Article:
1. Check your cognitive bias

Cognitive Bias is our mind’s best attempt to “shortcut” the decision-making process. Sometimes this can be helpful but other times it leads us astray. Being conscious of our own proclivity to bias is the first step to avoiding the worst case scenario – a bad decision we don’t realise we’re making. While we can’t wholly eliminate bias, an awareness that it’s very likely influencing our decisions can help us manage it.

2. Ask: What if…

Developing a ‘what if’ attitude and a healthy sense of curiosity can help us roll with the punches more easily. When roadblocks appear and we face unexpected challenges, asking what we learn this helps build a growth mindset. Similarly, asking “what else could that mean?” prompts us to consider different points of view and incorporate diversity of thinking. Limiting the emotional reaction to setbacks and conflict in this way can help our logical brains consider the situation without the emotional part of our brain hijacking the process.

3. Focus on what you can change

Our brain loves certainty. For many of us, mental health has a lot to do with our sense of control over our environment. Of course, in reality there’s a lot we can’t control. In the face of that and to help satisfy our brain’s need for this sense of security, we should refocus on what we do know and what we can change rather than on all the things we can’t.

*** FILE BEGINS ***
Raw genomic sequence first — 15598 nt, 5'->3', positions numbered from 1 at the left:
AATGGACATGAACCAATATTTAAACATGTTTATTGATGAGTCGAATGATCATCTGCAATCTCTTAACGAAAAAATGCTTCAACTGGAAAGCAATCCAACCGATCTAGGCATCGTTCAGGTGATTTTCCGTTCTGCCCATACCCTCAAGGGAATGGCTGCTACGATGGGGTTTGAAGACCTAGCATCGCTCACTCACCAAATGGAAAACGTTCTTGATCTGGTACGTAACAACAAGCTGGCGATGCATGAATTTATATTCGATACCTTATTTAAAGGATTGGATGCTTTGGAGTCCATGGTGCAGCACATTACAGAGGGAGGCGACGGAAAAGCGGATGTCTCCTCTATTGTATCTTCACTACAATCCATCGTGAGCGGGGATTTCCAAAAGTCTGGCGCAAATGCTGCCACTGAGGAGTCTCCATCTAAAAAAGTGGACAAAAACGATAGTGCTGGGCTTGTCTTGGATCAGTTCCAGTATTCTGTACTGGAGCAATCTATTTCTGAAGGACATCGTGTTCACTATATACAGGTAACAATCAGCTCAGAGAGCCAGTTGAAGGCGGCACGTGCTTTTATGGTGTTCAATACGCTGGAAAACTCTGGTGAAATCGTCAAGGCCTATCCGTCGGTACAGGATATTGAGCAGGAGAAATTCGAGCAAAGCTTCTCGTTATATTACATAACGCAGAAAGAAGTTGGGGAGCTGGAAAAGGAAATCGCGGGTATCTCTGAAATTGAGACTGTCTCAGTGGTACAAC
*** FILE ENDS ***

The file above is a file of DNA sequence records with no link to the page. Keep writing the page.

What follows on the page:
4. Make time for creativity

Being aware of how insight and “aha” moments occur for you is essential to improving creative and innovative thinking. There’s no one-size-fits all practice or silver bullet for creative thinking; it works differently for everyone. And very rarely is that ‘magic hour’ a team brainstorming session. More often, it’s during our down time that we create space for ideas to flow. When you allow time and space to ponder ideas and problems, our unconscious mind is able to make the random connections necessary for innovative solutions and complex problem solving.

Building self-awareness and emotional resilience is essential to developing the capability to thrive in a VUCA world. Engage with the unknown, be open to learning new skills, and embrace different concepts in order to build up your ability survive – and thrive –  in an ambiguous world.

Leave a reply

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100000
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Notify me of
More on HRM